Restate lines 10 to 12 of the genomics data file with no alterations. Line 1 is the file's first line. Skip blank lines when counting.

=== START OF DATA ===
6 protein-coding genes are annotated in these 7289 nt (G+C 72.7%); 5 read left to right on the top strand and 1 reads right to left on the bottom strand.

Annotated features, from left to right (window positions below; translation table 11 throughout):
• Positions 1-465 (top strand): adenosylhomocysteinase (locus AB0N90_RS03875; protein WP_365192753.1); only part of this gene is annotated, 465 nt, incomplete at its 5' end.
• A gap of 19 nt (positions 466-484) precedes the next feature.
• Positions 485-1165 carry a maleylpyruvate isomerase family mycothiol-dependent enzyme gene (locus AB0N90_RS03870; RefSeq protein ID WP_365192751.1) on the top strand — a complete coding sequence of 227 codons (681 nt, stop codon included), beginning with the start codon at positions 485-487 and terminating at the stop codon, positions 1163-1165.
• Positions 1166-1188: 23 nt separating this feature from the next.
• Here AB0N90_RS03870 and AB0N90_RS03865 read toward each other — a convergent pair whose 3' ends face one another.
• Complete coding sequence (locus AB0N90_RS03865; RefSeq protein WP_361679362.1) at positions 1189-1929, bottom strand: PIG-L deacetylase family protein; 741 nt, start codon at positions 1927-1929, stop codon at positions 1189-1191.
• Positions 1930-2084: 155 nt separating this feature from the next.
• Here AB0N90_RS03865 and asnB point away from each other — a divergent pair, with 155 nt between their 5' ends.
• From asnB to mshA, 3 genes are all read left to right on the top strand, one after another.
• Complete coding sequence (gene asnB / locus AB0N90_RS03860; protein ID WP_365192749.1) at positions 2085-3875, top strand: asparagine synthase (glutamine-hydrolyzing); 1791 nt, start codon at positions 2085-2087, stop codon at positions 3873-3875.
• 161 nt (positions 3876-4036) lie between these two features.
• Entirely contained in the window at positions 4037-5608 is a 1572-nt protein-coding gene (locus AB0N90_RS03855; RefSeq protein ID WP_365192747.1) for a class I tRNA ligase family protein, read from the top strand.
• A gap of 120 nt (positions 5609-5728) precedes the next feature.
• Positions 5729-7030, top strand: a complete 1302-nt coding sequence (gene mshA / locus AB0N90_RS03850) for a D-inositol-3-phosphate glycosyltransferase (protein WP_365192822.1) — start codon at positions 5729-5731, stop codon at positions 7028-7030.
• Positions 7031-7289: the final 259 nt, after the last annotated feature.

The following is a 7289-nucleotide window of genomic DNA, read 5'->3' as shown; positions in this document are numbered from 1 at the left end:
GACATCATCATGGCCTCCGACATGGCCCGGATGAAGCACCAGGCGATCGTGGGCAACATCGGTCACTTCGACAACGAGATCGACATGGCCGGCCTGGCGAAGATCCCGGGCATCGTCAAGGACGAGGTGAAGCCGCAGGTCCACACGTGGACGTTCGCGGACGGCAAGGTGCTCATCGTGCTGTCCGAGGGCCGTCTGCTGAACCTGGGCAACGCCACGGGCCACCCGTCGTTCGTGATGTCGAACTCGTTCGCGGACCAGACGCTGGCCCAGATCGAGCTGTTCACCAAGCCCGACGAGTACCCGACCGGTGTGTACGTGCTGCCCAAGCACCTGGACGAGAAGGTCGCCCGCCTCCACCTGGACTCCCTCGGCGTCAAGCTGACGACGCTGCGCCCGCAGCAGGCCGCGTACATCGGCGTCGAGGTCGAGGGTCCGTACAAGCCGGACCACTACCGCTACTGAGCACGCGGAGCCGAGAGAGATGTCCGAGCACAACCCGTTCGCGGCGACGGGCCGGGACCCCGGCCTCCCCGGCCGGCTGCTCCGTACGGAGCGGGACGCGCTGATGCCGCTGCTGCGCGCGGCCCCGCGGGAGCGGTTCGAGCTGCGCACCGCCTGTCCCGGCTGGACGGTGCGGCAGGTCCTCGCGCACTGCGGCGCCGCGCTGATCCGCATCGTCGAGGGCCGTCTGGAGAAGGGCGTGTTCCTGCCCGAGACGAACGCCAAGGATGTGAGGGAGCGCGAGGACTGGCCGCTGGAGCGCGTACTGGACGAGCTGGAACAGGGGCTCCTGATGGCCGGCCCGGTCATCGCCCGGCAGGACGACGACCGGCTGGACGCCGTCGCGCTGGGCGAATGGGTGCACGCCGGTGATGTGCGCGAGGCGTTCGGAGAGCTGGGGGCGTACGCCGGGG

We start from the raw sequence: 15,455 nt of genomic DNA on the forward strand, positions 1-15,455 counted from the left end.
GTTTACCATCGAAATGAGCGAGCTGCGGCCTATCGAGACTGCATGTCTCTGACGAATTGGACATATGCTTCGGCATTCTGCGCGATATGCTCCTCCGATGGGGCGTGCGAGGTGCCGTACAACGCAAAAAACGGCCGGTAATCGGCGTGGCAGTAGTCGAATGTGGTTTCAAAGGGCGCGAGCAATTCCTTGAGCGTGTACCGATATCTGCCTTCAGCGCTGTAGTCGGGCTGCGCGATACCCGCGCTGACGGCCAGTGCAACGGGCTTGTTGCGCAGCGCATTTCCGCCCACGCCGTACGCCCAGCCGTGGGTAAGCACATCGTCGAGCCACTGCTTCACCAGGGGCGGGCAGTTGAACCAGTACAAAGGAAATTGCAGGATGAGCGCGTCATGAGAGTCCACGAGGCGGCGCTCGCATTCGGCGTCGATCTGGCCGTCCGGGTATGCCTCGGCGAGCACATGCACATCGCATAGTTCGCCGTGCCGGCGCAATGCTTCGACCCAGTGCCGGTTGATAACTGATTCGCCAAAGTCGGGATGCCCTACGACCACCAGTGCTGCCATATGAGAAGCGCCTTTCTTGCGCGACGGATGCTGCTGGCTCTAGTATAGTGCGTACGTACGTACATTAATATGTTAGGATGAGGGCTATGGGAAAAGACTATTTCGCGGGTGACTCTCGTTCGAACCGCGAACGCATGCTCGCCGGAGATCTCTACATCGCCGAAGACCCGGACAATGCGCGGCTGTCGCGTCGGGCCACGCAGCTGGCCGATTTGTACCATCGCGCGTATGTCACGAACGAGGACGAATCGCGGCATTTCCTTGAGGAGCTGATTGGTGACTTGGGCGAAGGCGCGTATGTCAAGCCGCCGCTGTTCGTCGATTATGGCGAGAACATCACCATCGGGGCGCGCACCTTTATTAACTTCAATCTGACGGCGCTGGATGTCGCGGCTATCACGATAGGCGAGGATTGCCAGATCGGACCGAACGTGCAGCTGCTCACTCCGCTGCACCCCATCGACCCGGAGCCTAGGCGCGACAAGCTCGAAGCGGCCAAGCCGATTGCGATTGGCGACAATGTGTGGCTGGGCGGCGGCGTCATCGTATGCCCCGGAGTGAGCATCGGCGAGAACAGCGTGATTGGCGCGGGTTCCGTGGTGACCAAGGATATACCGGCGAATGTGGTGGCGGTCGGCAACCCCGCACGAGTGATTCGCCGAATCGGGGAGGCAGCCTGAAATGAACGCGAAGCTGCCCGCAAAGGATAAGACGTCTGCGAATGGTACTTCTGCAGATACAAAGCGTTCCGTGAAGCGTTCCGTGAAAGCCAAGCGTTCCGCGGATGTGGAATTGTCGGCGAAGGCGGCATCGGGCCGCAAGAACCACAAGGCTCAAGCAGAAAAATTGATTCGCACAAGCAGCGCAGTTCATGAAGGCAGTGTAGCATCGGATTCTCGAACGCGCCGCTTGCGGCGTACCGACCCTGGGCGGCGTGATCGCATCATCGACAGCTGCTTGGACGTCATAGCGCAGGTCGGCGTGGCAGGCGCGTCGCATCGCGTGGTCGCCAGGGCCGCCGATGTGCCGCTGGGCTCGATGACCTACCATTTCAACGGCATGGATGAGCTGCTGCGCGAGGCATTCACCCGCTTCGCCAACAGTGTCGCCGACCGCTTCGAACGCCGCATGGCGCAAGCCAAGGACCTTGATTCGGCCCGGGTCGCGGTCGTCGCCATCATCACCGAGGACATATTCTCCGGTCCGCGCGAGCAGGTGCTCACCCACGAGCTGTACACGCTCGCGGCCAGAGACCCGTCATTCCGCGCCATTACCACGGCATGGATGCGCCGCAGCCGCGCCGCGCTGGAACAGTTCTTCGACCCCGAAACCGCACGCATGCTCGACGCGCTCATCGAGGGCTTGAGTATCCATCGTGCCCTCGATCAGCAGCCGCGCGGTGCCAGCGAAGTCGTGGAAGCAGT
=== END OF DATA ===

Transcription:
• Here AB0N90_RS03865 and asnB point away from each other — a divergent pair, with 155 nt between their 5' ends.
• From asnB to mshA, 3 genes are all read left to right on the top strand, one after another.
• Complete coding sequence (gene asnB / locus AB0N90_RS03860; protein ID WP_365192749.1) at positions 2085-3875, top strand: asparagine synthase (glutamine-hydrolyzing); 1791 nt, start codon at positions 2085-2087, stop codon at positions 3873-3875.